For the more moviegoers, the single act of humming "The Imperial March" already evokes the appearance of a character as evil and dark as Darth Vader. Without a doubt, one of the most feared but charismatic villains of the Star Wars saga and cinema in general. A character with a black outfit from top to bottom and a hoarse and mechanical voice. Darth Vader didn't seem to show any sign of mercy ... did he? This character is a clear example of someone with a high score in Factor D. Factor D? Yes, that's what the "dark" side of the personality has been called.
However, we don't have to go to science fiction to find characters with high scores in the "Factor D". Roman emperors such as Caligula, Nero or Caracalla showed cruel behavior towards their citizens and relatives. Just like the Romanian prince Vlad Tepes, who they say is inspiring the character of Dracula. If we look back at history (and not so far back), we will find a large number of figures whose behaviors have stood out more in terms of their evils than goodnesses.
- 1 What is Factor D?
- 2 Characteristics of individuals with high "Factor D"
- 3 The common core of "Factor D"
- 4 Results of investigations
- 5 Final reflection
What is the D Factor?
Over the years, different authors have questioned our darker side. What pushes us to do evil? What hides behind our most sinister side? Many have been those who have investigated on our darkest side and many have been the results obtained. However, to date, the most prominent and recent article on "Factor D" is that of researchers Ingor Zetller, Morten Moshagen and Benjamin Higuin (2018), entitled "The Dark Core of Personaliny" (The dark core of personality).
The name comes from the English term "dark", that is, "dark" and hence "Factor D". But what are we talking about when we refer to the "Dark Personality Factor"? "Factor D" is related to those unscrupulous, evil and selfish behaviors in moral, ethical and social aspects. Behaviors that can occur both political, business or in our day to day with people close to us.
Zetller, Moshagen and Higuin (2018), state that dark features "are, by definition, necessarily related. In fact, to consider a dark feature as such it must have undesirable and problematic tendencies". The authors say that these types of traits are not possessed in isolation, but that the one who presents one of them usually has more.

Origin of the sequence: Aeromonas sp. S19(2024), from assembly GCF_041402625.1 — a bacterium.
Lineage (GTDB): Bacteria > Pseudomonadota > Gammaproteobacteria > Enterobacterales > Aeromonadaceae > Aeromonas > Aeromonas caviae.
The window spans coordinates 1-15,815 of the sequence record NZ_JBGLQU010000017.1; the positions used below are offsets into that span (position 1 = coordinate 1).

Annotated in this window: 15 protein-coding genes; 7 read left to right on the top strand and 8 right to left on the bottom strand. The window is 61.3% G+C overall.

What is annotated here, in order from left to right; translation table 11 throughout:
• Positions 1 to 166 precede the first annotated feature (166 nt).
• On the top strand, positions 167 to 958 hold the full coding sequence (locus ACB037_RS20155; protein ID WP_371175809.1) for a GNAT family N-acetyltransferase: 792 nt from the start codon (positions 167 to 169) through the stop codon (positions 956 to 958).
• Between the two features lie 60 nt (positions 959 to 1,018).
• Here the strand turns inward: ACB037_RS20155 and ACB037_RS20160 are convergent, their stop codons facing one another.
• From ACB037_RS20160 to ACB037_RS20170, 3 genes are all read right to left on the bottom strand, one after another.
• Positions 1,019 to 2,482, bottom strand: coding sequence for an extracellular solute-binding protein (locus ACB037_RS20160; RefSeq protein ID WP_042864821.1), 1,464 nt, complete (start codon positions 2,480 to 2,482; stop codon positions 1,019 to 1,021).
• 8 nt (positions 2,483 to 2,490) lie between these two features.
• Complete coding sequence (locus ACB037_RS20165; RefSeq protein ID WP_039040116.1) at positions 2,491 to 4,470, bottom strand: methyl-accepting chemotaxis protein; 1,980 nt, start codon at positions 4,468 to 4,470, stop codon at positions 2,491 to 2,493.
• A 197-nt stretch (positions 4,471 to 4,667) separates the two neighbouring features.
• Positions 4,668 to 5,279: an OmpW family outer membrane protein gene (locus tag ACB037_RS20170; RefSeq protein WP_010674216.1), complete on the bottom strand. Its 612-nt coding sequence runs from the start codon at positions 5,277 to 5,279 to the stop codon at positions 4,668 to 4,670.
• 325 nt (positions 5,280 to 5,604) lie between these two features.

Seuntjens, Zeelenberg, van de Ven and Breugelmans (2015), affirm that the high levels of "Factor D" have been associated with more selfish and unfair decisions in economic and social aspects. Zetller, Moshagen and Higuin (2018), define as one of the central aspects of this factor, "the tendency to maximize oneself - ignoring and provoking in an evil way the uselessness of others - accompanied by beliefs that justify their behaviors ".
Characteristics of individuals with high "Factor D"
Individuals with high levels of "Factor D", in general, maximize their personal capacity at the expense of others. In this sense, they can use those around them for their own benefit. So much for economic gains, as to feel superior or to obtain pleasure or enjoyment. An important feature is that the search for their own well-being is above the interests of others. That is to say, those with a high "D" score feel indifference towards others as long as they achieve their goals.
"The lightness with which the wicked believe that everything will work out for them is strange."
On the other hand, they can also refrain from doing something to avoid benefiting others. The bottom line is the same, hurting someone, but in this case it would be through "no action". Although his actions are not always so negative, they are able to cooperate with others, yes, as long as the goal benefits them too.
Those with very high "Factor D" scores may even hurt others physically if necessary. They can cheat to achieve their goals and / or exploit those around them. Benefit others without benefiting themselves does not enter into their plans, and neither do they obtain happiness through the achievement of others.
Summary of the main features
- Use of others for their own benefit.
- Behaviors that can affect others negatively
- Avoid behaviors that benefit peers.
- Traits of sadism (get pleasure watching as others fail and / or suffer).
- They will always have justification for their behaviors.
- They are considered superior.
- They consider others as inferior
- They usually support ideologies that favor domination.
- They believe that on a general level everyone thinks of themselves as they do.
The common core of "Factor D"